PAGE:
New preclinical research study from a group at the University of Texas, Dallas suggests that restricting blood glucose levels through the keto diet plan might avoid cancer.
To come to this conclusion, scientists restricted distributing glucose in mice with lung cancer by feeding them a ketogenic diet plan, which contains hardly any sugar. They also gave the mice a diabetes drug that avoids blood glucose from being reabsorbed into the kidneys.
The ketogenic diet plan includes high fat foods, foods that consist of a sufficient quantity of protein, and a very low quantity of carbohydrates.
Typically, the human body gets its main source of energy (sugar) from carbohydrates.
However, the ketogenic diet plan denies the body of glucose, inducing a state of “ketosis.”.
Throughout ketosis, the body is forced to break down kept fat rather of sugar to produce an alternative source of energy.
The ketogenic, or “keto,” diet plan has been around for centuries. Generally, some have actually used it as a therapy for conditions such as diabetes and epilepsy.
More recent research studies have started to analyze the therapeutic potential of the keto diet for other conditions, such as cancer, polycystic ovary syndrome, and Alzheimer’s illness.
“ Both the ketogenic diet plan and the pharmacological restriction of blood sugar on their own prevented the further growth of squamous cell carcinoma growths in mice with lung cancer,” said corresponding author Dr. Jung-Whan “Jay” Kim, an assistant professor of biological sciences at UT Dallas, per the research study published in Cell Reports. “While these interventions did not shrink the tumors, they did keep them from advancing, which suggests this type of cancer may be susceptible to glucose restriction.”.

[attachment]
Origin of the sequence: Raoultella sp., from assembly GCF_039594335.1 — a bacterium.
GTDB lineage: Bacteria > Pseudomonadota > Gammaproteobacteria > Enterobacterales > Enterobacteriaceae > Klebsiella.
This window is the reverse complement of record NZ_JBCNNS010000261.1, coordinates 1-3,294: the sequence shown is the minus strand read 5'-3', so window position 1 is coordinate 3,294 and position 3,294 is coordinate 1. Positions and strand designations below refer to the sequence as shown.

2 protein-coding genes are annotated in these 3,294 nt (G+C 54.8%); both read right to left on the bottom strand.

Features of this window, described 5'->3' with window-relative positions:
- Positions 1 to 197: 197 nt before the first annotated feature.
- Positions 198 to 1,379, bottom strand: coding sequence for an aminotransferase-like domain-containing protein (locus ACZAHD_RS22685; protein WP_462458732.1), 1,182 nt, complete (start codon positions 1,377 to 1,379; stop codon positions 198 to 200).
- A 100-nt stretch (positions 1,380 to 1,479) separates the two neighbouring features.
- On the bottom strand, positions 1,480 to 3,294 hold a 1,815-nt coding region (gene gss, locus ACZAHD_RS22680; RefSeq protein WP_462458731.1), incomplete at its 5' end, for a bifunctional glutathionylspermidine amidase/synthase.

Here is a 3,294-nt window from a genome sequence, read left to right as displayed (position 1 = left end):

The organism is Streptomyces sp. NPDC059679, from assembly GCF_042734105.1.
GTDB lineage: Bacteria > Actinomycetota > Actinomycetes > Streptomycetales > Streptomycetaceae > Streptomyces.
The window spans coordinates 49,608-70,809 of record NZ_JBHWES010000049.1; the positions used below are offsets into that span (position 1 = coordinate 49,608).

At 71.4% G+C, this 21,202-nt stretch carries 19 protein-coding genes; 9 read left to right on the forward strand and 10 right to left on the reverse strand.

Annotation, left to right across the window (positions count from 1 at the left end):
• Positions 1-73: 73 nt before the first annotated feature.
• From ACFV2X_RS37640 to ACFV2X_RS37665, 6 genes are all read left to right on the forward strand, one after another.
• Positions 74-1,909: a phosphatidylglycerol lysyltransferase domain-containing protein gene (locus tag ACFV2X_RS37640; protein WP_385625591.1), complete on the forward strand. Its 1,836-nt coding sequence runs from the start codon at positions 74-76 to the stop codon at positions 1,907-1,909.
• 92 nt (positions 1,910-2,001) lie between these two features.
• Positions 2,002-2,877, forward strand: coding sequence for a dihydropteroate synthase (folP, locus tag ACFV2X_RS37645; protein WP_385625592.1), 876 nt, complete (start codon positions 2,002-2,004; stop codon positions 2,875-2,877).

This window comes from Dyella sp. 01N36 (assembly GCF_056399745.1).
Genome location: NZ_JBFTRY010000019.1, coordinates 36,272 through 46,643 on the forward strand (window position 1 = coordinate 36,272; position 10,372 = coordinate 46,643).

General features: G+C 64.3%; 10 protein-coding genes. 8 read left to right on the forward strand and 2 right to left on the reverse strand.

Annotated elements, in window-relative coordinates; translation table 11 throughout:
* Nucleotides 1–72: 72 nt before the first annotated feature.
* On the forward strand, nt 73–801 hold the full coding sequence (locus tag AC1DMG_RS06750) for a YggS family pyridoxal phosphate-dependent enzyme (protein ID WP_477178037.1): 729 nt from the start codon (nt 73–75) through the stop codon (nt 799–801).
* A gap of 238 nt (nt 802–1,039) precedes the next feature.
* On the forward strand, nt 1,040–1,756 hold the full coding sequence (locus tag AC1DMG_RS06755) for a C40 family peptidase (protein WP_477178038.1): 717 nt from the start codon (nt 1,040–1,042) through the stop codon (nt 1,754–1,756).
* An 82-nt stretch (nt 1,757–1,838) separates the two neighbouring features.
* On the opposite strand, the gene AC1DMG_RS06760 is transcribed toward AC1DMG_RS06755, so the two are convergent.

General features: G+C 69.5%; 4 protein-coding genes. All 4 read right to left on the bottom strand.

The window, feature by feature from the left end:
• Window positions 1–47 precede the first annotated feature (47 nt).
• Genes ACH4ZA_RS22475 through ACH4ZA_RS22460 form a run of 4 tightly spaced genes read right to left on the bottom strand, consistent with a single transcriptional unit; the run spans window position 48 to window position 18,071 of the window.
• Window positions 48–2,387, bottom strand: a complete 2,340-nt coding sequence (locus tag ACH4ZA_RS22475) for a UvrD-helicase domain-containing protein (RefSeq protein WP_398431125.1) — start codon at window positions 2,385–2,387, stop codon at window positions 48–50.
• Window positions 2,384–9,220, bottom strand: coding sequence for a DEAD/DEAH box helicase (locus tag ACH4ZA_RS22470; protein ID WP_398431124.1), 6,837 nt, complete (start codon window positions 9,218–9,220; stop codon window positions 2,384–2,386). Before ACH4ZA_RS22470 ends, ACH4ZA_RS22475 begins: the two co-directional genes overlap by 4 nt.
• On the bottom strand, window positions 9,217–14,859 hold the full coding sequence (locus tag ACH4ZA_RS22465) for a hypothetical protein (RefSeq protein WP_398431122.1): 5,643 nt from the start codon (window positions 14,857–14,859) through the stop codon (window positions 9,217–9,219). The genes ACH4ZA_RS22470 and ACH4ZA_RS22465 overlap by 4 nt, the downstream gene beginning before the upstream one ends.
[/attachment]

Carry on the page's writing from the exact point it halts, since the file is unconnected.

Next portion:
Numerous forms of cancer cells are believed to be dependent on glucose (sugar) for their energy supply. However, as Kim and his coworkers discovered, one specific type of cancer, squamous cell carcinoma, is more reliant than others.
“ The essential finding of our brand-new research study in mice is that a ketogenic diet alone does have some tumor-growth repressive effect in squamous cell cancer,” Kim stated. “When we integrated this with the diabetes drug and chemotherapy, it was a lot more effective.”.
It must be noted that glucose restriction did not have any effect on non-squamous-cell cancers. “Our results suggest that this technique is cancer-cell-type specific. We can not generalize to all types of cancer,” Kim stated.
Kim and his team also analyzed glucose levels in blood samples drawn from 192 patients impacted by either lung or esophageal squamous cell cancer, as well as 120 patients with lung adenocarcinoma. These blood samples were categorized into those containing glucose concentrations higher or lower than 120 mg/L— one clinical step of diabetes. None of the clients were identified with diabetes.
“ Surprisingly, we discovered a robust correlation between greater blood-glucose concentration and worse survival among clients with squamous cell carcinoma,” Kim said. “We discovered no such connection amongst the lung adenocarcinoma patients. This is a crucial observation that more links the potential effectiveness of glucose limitation in attenuating squamous-cell cancer development.”.
Of course, more medical studies are required to identify if glucose restriction is an efficient cancer treatment, however the outcomes he and his team found are still appealing.
“ Manipulating host glucose levels would be a new technique that is various from simply trying to eliminate cancer cells directly,” Kim stated. “I believe this is part of a paradigm shift from targeting cancer cells themselves. Immunotherapy is a fine example of this, where the human body immune system is activated to go after cancer cells.”.
“ Maybe we can manipulate our own biological system a bit or activate something we already have in place in order to more successfully battle cancer.”.